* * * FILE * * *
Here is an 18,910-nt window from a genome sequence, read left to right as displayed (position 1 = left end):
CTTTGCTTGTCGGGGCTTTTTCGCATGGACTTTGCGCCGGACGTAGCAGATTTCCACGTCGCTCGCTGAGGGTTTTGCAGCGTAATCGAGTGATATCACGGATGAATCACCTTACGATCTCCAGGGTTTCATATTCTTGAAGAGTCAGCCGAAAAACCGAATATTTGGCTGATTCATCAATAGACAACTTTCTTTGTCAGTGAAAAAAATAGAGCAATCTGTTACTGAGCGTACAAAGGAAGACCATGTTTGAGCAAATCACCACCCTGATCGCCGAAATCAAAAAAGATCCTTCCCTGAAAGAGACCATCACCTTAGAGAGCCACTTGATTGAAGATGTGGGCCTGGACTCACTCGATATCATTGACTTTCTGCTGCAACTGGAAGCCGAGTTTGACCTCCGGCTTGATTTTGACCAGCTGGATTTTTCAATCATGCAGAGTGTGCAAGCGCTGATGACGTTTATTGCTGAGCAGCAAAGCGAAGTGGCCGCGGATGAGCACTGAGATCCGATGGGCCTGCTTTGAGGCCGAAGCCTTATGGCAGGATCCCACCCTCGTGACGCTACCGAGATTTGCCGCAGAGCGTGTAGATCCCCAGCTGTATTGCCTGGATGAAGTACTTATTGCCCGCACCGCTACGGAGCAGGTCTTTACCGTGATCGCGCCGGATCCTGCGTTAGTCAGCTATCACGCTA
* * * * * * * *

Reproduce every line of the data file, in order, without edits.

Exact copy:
Here is an 18,910-nt window from a genome sequence, read left to right as displayed (position 1 = left end):
CTTTGCTTGTCGGGGCTTTTTCGCATGGACTTTGCGCCGGACGTAGCAGATTTCCACGTCGCTCGCTGAGGGTTTTGCAGCGTAATCGAGTGATATCACGGATGAATCACCTTACGATCTCCAGGGTTTCATATTCTTGAAGAGTCAGCCGAAAAACCGAATATTTGGCTGATTCATCAATAGACAACTTTCTTTGTCAGTGAAAAAAATAGAGCAATCTGTTACTGAGCGTACAAAGGAAGACCATGTTTGAGCAAATCACCACCCTGATCGCCGAAATCAAAAAAGATCCTTCCCTGAAAGAGACCATCACCTTAGAGAGCCACTTGATTGAAGATGTGGGCCTGGACTCACTCGATATCATTGACTTTCTGCTGCAACTGGAAGCCGAGTTTGACCTCCGGCTTGATTTTGACCAGCTGGATTTTTCAATCATGCAGAGTGTGCAAGCGCTGATGACGTTTATTGCTGAGCAGCAAAGCGAAGTGGCCGCGGATGAGCACTGAGATCCGATGGGCCTGCTTTGAGGCCGAAGCCTTATGGCAGGATCCCACCCTCGTGACGCTACCGAGATTTGCCGCAGAGCGTGTAGATCCCCAGCTGTATTGCCTGGATGAAGTACTTATTGCCCGCACCGCTACGGAGCAGGTCTTTACCGTGATCGCGCCGGATCCTGCGTTAGTCAGCTATCACGCTA